On March 28, 1994, defendant removed plaintiff's state court action to federal district court, pursuant to 28 U.S.C. Sec. 1441(b), on grounds that plaintiff's claim is preempted by Sec. 301 of the LMRA because it seeks to enforce the CBA. Plaintiff moved for remand to state court and moved for injunctive relief similar to the TRO obtained in state court. The district court, in a single order, denied both motions. Humphrey v. Sequentia, Inc., No. 94-0295-CV-W-1 (W.D.Mo. May 17, 1994) (order denying motion for remand and motion for injunctive relief). By notice dated June 15, 1994, plaintiff appealed the district court's order pursuant to 28 U.S.C. Sec. 1292(a), (b).2
While the parties were briefing the issues on appeal, plaintiff filed a motion for leave to amend his complaint, which was accompanied by a proposed amended complaint, in the district court. The district court granted the motion. Plaintiff's amended complaint includes federal claims under Sec. 301 of the LMRA in addition to his original claim of retaliatory discharge under Mo.Rev.Stat. Sec. 287.780. Thereafter, defendant moved to dismiss the appeal on grounds that the amended complaint clearly establishes federal jurisdiction, and thus the question of whether the removal to federal court was proper has become moot. Both the merits of the appeal and defendant's motion to dismiss the appeal are now before this court.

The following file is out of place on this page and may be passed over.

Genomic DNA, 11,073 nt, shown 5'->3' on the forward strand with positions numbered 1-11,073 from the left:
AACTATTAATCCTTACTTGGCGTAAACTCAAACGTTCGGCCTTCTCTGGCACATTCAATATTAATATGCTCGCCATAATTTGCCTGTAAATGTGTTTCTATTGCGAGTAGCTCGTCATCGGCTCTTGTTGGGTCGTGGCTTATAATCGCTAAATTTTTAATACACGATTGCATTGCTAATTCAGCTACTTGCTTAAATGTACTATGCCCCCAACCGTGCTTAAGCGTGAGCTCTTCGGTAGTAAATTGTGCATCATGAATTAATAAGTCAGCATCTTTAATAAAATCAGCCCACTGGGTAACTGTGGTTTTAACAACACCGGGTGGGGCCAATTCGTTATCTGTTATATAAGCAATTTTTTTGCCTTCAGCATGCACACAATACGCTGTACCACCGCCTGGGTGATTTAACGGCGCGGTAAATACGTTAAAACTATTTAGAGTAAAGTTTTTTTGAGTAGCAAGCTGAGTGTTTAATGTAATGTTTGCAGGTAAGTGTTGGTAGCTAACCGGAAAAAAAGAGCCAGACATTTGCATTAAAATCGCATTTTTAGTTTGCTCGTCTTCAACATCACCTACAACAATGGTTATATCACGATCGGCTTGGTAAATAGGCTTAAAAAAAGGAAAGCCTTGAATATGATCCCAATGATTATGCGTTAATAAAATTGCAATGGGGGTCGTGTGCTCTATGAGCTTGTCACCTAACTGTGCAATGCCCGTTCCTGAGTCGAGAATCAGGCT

A. Motion to Dismiss the Appeal
First, we address defendant's motion to dismiss this appeal as moot. Defendant argues that once plaintiff amended his complaint to add federal claims under the LMRA, the district court clearly acquired jurisdiction over the LMRA claims, 28 U.S.C. Sec. 1331 (federal question jurisdiction), as well as the retaliatory discharge claim. 28 U.S.C. Sec. 1367 (supplemental jurisdiction). Thus, defendant maintains, the question of whether removal was proper has become moot. In response, plaintiff cites, among other cases, O'Halloran v. University of Washington, 856 F.2d 1375 (9th Cir.1988) (O'Halloran ), in which the Ninth Circuit exercised appellate jurisdiction, and remanded to the district court with instructions to remand to the state court, under procedural circumstances similar to those of the present case. In O'Halloran, the plaintiff sought review of the district court's denial of her motion to remand to state court, after a third-party defendant removed the third-party action and the plaintiff's original state court action to federal court, even though the third-party action involved only state claims. Id. at 1378, 1380-81. Although the district court did not certify the existence of a controlling question of law, the Ninth Circuit exercised jurisdiction over the plaintiff's interlocutory appeal of the remand order because it was accompanied by an appeal from a denial of injunctive relief. Id. at 1378-79. One day after the notice of appeal was filed, the plaintiff amended her complaint and realigned the parties, making the third-party defendant a defendant and alleging her federal claims against the former third-party defendant as well as the original defendant. Id. at 1378. Therefore, the complaint, as amended, established grounds for the third-party defendant to remove to federal court, even though that party should not have been able to remove prior to the amendment. The Ninth Circuit nevertheless held that the issue of whether removal to the federal court was proper had not become moot because the plaintiff did not voluntarily amend her complaint but rather had been ordered by the district court to do so. Id. at 1380.